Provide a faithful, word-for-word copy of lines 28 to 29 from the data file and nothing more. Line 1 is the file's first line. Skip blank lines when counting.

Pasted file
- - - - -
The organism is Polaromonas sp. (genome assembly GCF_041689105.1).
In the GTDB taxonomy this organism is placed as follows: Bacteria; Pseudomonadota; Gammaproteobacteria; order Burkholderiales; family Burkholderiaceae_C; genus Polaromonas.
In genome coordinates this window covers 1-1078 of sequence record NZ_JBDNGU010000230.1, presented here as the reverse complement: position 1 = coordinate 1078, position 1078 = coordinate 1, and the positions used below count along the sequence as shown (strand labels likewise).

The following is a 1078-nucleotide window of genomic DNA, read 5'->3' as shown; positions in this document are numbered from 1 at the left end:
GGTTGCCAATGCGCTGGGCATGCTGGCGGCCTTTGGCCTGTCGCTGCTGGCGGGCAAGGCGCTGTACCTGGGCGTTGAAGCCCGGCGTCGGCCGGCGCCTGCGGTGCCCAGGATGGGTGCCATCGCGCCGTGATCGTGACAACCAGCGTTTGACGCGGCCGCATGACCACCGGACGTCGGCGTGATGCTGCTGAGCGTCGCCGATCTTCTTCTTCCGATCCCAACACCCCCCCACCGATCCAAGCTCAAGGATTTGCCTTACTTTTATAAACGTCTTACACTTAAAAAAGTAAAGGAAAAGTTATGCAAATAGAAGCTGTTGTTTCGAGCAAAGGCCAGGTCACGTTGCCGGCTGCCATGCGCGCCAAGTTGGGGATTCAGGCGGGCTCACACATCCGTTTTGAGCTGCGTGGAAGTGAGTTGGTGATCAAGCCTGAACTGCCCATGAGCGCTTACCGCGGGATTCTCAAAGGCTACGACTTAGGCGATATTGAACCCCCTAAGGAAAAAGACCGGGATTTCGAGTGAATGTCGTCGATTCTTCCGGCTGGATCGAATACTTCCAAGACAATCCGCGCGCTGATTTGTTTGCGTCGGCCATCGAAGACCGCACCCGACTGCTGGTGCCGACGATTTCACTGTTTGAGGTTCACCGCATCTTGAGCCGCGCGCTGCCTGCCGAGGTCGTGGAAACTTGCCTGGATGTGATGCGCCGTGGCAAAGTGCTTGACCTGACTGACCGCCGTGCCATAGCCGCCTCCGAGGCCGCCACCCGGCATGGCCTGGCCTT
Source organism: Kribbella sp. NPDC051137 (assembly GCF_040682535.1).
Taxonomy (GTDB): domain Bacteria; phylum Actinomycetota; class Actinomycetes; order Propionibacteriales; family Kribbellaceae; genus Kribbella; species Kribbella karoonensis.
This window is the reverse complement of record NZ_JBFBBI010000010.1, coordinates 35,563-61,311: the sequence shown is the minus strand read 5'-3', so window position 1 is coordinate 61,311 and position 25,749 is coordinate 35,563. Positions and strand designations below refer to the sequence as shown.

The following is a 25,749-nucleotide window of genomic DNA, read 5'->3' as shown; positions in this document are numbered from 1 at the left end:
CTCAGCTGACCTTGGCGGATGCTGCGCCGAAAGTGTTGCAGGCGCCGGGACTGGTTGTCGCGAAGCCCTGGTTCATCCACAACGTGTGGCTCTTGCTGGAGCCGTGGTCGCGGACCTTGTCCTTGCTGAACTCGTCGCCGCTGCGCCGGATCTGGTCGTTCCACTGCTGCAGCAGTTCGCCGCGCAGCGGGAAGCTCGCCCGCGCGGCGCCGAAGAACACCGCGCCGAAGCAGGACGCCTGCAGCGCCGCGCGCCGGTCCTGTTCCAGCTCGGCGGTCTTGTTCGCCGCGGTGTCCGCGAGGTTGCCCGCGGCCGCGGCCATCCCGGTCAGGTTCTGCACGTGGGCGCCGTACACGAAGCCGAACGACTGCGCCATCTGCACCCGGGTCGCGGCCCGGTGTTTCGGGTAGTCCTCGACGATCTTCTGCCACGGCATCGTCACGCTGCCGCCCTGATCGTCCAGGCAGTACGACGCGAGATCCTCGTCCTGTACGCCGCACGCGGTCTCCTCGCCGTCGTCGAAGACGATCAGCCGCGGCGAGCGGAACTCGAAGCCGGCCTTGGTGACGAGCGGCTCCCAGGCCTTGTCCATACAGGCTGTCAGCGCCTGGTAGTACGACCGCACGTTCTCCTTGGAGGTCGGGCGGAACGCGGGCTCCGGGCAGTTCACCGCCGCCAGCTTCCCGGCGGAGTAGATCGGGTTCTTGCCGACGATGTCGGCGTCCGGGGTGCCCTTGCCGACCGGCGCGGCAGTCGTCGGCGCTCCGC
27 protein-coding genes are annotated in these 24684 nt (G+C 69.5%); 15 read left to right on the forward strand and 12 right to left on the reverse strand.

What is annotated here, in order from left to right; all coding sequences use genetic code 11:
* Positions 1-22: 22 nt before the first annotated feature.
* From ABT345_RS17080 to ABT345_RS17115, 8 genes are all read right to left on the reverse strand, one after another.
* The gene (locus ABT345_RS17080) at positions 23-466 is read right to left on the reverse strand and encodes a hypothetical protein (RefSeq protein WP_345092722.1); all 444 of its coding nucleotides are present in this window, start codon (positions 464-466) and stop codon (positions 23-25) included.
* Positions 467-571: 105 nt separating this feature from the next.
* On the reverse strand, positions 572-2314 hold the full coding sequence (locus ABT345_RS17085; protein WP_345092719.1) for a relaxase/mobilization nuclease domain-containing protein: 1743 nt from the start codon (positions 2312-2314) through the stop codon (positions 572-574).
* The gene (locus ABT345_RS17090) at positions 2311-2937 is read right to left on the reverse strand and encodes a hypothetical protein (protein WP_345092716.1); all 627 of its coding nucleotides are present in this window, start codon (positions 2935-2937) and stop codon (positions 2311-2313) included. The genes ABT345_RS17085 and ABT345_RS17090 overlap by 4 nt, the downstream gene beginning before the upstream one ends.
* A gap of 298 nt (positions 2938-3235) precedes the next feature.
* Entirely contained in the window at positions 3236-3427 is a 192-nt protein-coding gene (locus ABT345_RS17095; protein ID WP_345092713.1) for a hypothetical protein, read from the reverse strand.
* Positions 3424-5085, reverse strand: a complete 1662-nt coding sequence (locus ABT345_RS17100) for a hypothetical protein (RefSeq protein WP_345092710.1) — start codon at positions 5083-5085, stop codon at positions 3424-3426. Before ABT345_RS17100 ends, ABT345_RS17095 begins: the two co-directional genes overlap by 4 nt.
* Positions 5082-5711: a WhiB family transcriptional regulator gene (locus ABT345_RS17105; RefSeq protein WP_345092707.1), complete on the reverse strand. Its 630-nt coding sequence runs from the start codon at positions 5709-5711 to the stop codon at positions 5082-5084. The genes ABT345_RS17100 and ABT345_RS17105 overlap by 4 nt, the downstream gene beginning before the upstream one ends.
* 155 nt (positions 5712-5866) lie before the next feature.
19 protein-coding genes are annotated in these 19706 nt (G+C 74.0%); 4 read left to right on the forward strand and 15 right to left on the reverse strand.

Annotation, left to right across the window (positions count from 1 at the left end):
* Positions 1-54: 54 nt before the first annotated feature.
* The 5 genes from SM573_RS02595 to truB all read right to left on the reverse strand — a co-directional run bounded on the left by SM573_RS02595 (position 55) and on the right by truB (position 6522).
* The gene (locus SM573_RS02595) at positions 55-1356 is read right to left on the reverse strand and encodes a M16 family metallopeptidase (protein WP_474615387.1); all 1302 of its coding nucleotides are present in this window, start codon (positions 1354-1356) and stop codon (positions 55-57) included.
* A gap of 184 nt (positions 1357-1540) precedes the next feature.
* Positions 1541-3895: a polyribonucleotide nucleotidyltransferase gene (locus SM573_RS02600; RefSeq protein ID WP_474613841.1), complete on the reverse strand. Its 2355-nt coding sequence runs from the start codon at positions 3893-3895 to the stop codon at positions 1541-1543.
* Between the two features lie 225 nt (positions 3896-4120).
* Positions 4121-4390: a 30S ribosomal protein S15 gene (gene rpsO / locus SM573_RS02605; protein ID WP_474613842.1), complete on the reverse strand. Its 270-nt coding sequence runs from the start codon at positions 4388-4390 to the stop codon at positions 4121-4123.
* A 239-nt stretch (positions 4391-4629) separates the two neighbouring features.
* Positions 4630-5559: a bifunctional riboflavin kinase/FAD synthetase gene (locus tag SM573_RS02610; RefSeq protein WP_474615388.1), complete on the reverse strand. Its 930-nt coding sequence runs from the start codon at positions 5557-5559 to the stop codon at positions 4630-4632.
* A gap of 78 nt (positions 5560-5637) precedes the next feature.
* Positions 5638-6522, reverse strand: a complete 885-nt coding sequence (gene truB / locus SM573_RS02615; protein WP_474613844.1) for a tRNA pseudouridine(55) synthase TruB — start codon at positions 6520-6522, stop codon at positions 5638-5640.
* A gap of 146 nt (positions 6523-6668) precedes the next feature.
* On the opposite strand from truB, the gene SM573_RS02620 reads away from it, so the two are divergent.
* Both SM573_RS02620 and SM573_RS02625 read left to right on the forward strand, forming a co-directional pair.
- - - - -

* The gene (locus SM573_RS02595) at positions 55-1356 is read right to left on the reverse strand and encodes a M16 family metallopeptidase (protein WP_474615387.1); all 1302 of its coding nucleotides are present in this window, start codon (positions 1354-1356) and stop codon (positions 55-57) included.
* A gap of 184 nt (positions 1357-1540) precedes the next feature.